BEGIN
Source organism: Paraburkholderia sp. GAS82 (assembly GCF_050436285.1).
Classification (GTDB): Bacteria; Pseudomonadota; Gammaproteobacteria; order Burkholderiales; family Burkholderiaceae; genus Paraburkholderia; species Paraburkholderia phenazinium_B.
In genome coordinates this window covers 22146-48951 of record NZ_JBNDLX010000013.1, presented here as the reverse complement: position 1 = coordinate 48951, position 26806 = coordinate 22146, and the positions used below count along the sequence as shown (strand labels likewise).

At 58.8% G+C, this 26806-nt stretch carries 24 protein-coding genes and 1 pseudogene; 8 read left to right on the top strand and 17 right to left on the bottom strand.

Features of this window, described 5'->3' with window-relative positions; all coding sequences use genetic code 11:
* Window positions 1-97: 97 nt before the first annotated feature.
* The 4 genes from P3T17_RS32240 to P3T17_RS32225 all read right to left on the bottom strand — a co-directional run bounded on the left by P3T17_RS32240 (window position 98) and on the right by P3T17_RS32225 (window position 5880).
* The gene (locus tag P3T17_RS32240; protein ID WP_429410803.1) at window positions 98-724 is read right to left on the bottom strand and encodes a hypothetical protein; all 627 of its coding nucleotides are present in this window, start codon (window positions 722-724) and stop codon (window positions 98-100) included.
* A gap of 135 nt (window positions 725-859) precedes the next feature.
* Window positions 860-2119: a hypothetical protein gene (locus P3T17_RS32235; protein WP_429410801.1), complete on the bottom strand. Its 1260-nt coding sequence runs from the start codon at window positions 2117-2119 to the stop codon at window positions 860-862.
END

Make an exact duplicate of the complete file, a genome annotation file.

Source organism: Paraburkholderia sp. GAS82 (assembly GCF_050436285.1).
Classification (GTDB): Bacteria; Pseudomonadota; Gammaproteobacteria; order Burkholderiales; family Burkholderiaceae; genus Paraburkholderia; species Paraburkholderia phenazinium_B.
In genome coordinates this window covers 22146-48951 of record NZ_JBNDLX010000013.1, presented here as the reverse complement: position 1 = coordinate 48951, position 26806 = coordinate 22146, and the positions used below count along the sequence as shown (strand labels likewise).

At 58.8% G+C, this 26806-nt stretch carries 24 protein-coding genes and 1 pseudogene; 8 read left to right on the top strand and 17 right to left on the bottom strand.

Features of this window, described 5'->3' with window-relative positions; all coding sequences use genetic code 11:
* Window positions 1-97: 97 nt before the first annotated feature.
* The 4 genes from P3T17_RS32240 to P3T17_RS32225 all read right to left on the bottom strand — a co-directional run bounded on the left by P3T17_RS32240 (window position 98) and on the right by P3T17_RS32225 (window position 5880).
* The gene (locus tag P3T17_RS32240; protein ID WP_429410803.1) at window positions 98-724 is read right to left on the bottom strand and encodes a hypothetical protein; all 627 of its coding nucleotides are present in this window, start codon (window positions 722-724) and stop codon (window positions 98-100) included.
* A gap of 135 nt (window positions 725-859) precedes the next feature.
* Window positions 860-2119: a hypothetical protein gene (locus P3T17_RS32235; protein WP_429410801.1), complete on the bottom strand. Its 1260-nt coding sequence runs from the start codon at window positions 2117-2119 to the stop codon at window positions 860-862.